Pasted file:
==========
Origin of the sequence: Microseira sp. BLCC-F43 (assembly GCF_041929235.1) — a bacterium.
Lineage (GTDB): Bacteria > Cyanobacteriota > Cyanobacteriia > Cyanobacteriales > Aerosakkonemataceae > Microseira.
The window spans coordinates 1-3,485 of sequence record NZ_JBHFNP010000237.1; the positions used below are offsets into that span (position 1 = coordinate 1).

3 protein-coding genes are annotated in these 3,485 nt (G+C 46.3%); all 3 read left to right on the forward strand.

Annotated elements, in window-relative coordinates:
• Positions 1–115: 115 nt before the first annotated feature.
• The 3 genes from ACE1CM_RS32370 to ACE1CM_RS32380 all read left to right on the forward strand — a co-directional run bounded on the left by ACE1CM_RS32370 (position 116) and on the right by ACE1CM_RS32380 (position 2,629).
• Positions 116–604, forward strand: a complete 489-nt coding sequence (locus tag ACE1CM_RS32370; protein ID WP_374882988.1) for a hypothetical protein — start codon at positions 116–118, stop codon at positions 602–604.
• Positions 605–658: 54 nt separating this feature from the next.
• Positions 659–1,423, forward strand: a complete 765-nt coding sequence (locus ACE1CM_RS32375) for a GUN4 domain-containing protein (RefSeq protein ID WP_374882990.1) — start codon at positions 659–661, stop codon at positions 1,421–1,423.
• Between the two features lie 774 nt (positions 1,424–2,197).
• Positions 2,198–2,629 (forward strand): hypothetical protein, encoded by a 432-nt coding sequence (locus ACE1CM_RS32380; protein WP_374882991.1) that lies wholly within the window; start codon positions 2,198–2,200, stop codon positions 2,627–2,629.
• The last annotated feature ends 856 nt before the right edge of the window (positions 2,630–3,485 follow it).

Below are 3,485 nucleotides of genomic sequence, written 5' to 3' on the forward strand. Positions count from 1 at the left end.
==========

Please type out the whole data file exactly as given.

Origin of the sequence: Microseira sp. BLCC-F43 (assembly GCF_041929235.1) — a bacterium.
Lineage (GTDB): Bacteria > Cyanobacteriota > Cyanobacteriia > Cyanobacteriales > Aerosakkonemataceae > Microseira.
The window spans coordinates 1-3,485 of sequence record NZ_JBHFNP010000237.1; the positions used below are offsets into that span (position 1 = coordinate 1).

3 protein-coding genes are annotated in these 3,485 nt (G+C 46.3%); all 3 read left to right on the forward strand.

Annotated elements, in window-relative coordinates:
• Positions 1–115: 115 nt before the first annotated feature.
• The 3 genes from ACE1CM_RS32370 to ACE1CM_RS32380 all read left to right on the forward strand — a co-directional run bounded on the left by ACE1CM_RS32370 (position 116) and on the right by ACE1CM_RS32380 (position 2,629).
• Positions 116–604, forward strand: a complete 489-nt coding sequence (locus tag ACE1CM_RS32370; protein ID WP_374882988.1) for a hypothetical protein — start codon at positions 116–118, stop codon at positions 602–604.
• Positions 605–658: 54 nt separating this feature from the next.
• Positions 659–1,423, forward strand: a complete 765-nt coding sequence (locus ACE1CM_RS32375) for a GUN4 domain-containing protein (RefSeq protein ID WP_374882990.1) — start codon at positions 659–661, stop codon at positions 1,421–1,423.
• Between the two features lie 774 nt (positions 1,424–2,197).
• Positions 2,198–2,629 (forward strand): hypothetical protein, encoded by a 432-nt coding sequence (locus ACE1CM_RS32380; protein WP_374882991.1) that lies wholly within the window; start codon positions 2,198–2,200, stop codon positions 2,627–2,629.
• The last annotated feature ends 856 nt before the right edge of the window (positions 2,630–3,485 follow it).

Below are 3,485 nucleotides of genomic sequence, written 5' to 3' on the forward strand. Positions count from 1 at the left end.